RED NOTICE (2021)
An Interpol agent tracks the world's most wanted art thief.
Netflix-produced movies usually hire major Hollywood talent for minor results, and that’s doubly true of the movies they merely acquire the distribution rights to. Red Notice was set to be released by Universal Pictures into cinemas, so you almost know it’s going to be average (at best) once Netflix swoop in to stream it instead. You think Universal are happy to wave goodbye to the small fortune they’d have made with this? No, they likely realised it was best to cut their losses and just guarantee some sort of return on their investment through Netflix. Red Notice did receive a week-long theatrical run (where it grossed a reported $1.5M), and even allowing for savvy audience knowing to wait for Netflix’s release that’s a disastrously low sum.
Red Notice cost $200M to make – about the same as a major Marvel superhero film — although it’s been confirmed that Dwayne Johnson and Gal Gadot (Wonder Woman 1984) got paid $20M each for this, so presumably Ryan Reynolds’ asking price was on par with his co-stars, so a huge $60M was set aside just for casting the leads! The project is entirely marketed around the appeal of seeing this trio together, so who said the age of the movie star is dead?
Dwayne Johnson reunites with his Central Intelligence (2016) and Skyscraper (2018) director, Rawson Marshall Thurber, for a vaguely Hobbs & Shaw (2019)-style buddy action film, now partnered with wise-ass Ryan Reynolds (Free Guy). Johnson’s playing FBI criminal profiler John Hartley (stop sniggering), who’s out to catch international art thief Nolan Booth (Reynolds). Booth’s latest target is the missing bejewelled egg Marc Anthony gifted to Cleopatra two thousand years ago, which is also being sought by his enigmatic female rival “The Bishop” (Gal Gadot). It’s a cop-and-thieves triangle that eventually leads to The Bishop getting the better of the two men, having them thrown into a tough Russian prison in the mountains, where they’re forced to become a team in order to escape and stop The Bishop from finding the last egg.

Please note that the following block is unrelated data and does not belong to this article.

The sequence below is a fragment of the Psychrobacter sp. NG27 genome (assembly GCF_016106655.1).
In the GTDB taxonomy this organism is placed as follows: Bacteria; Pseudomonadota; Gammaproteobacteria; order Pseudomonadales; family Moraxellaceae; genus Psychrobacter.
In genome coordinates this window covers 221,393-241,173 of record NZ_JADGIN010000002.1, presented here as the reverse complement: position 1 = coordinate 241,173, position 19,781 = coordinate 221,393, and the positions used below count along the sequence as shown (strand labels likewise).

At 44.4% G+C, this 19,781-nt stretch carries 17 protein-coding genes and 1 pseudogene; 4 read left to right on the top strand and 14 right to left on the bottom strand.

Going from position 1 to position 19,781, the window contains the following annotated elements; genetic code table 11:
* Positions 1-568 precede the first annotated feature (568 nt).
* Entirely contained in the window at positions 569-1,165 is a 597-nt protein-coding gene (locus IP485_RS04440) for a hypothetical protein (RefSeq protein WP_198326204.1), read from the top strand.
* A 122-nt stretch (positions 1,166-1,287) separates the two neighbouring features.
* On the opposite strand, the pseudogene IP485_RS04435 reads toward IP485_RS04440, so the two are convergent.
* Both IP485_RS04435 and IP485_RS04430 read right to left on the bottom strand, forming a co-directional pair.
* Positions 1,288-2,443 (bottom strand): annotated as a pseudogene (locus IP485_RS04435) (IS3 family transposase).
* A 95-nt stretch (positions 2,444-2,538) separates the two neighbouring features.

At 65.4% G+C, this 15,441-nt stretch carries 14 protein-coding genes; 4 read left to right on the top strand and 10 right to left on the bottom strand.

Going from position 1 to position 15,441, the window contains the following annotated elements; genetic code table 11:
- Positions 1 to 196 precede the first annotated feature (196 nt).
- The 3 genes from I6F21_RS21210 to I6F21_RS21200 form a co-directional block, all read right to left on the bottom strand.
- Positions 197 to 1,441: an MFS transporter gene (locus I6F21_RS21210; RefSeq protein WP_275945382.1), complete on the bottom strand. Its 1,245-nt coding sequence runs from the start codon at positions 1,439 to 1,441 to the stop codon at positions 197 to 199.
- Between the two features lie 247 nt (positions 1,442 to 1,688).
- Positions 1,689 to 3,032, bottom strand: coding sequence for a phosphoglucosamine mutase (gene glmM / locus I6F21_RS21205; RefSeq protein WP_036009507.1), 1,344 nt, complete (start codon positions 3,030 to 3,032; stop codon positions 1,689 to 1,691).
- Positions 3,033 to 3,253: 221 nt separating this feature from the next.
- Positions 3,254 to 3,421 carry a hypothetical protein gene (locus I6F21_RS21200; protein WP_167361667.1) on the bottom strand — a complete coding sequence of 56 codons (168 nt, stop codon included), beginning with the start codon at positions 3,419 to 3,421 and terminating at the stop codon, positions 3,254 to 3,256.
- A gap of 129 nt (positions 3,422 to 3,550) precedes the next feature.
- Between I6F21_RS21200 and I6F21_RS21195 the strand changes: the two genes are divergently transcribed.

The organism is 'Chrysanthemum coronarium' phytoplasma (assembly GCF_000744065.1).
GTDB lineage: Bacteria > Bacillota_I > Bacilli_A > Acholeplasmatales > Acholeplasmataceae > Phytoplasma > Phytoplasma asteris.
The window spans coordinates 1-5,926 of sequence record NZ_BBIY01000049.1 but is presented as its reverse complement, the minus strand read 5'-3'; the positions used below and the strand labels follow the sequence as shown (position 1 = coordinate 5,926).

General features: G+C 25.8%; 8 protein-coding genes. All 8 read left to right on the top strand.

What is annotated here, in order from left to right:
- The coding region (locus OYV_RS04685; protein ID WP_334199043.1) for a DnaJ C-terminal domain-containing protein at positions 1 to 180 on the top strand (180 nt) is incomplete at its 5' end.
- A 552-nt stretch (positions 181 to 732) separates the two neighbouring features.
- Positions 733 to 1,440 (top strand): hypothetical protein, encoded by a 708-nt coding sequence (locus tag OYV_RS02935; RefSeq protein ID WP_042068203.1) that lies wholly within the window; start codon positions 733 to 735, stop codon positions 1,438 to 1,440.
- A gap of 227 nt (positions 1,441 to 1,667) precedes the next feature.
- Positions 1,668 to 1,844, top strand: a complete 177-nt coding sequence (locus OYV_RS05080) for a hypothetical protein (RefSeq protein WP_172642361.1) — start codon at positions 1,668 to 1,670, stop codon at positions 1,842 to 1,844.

To be fair, this feels more like a genuine movie than most of Netflix’s offerings. It’s jaw-dropping it cost this much, when it looks more like a $50M-budgeted movie at best, but at least the cash buys it some cinematic flavour at times, thanks to some genuine location shooting in Italy (if only for a few weeks, so it’s most greenscreen in Atlanta), and a smattering of action set-pieces that aren’t totally disinteresting. The prison escape sequence is an enjoyable highlight, and I almost wish the film had stayed there for longer and enhanced the acrimony between Hartley and Booth in a confined space as the only two American inmates.
The big problem is that everyone’s going through the motions — with the possible exception of Gal Gadot, who became a superstar from playing Wonder Woman almost exclusively for five years, so here she’s clearly enjoying getting to channel her beauty and physical skills into a more villainous performance. I’m not saying she proves she has incredible range, but seeing her be bad with a twinkle in her eyes has its appeal.
Contrastingly, Dwayne Johnson and Ryan Reynolds again riff on their established “movie personas”, adding nothing new. For Johnson it’s more forgivable because he’s a charismatic action star who does what he does in movies of this ilk, much like a Schwarzenegger or Stallone of his era. Reynolds, on the other hand, seems to have forgotten how to play anyone except Deadpool—whose cynical, meta-humoured patter the Canadian actor has commandeered for himself. We’re stuck seeing different shades of his snarky shtick, which is becoming an agonising experience and a waste of Reynolds’ talent.
Overall, Red Notice benefits from feeling like a “genuine movie” and less of a high-end TV production with big star names, but it’s unfortunately a mediocre movie compounded by feeling small-scale on a TV screen at home. But at least you didn’t spend money especially for this underwhelming experience, and it does have some fun moments and amusing gags along the way. The prison escape’s the best sequence, but there’s some amusement when it starts to move away from being a heist movie and edges towards more Indiana Jones-style adventure in the Argentinian jungle. You just have to get through a lot of humdrum action-comedy guff and Chris Diamantopoulos seemingly basing his English accent on Dumbledore (the Richard Harris version) along the way.
USA | 2021 | 118 MINUTES | 2.39:1 | COLOUR | ENGLISH
writer & director: Rawson Marshall Thurber.
starring: Dwayne Johnson, Ryan Reynolds, Gal Gadot, Ritu Arya & Chris Diamantopoulos.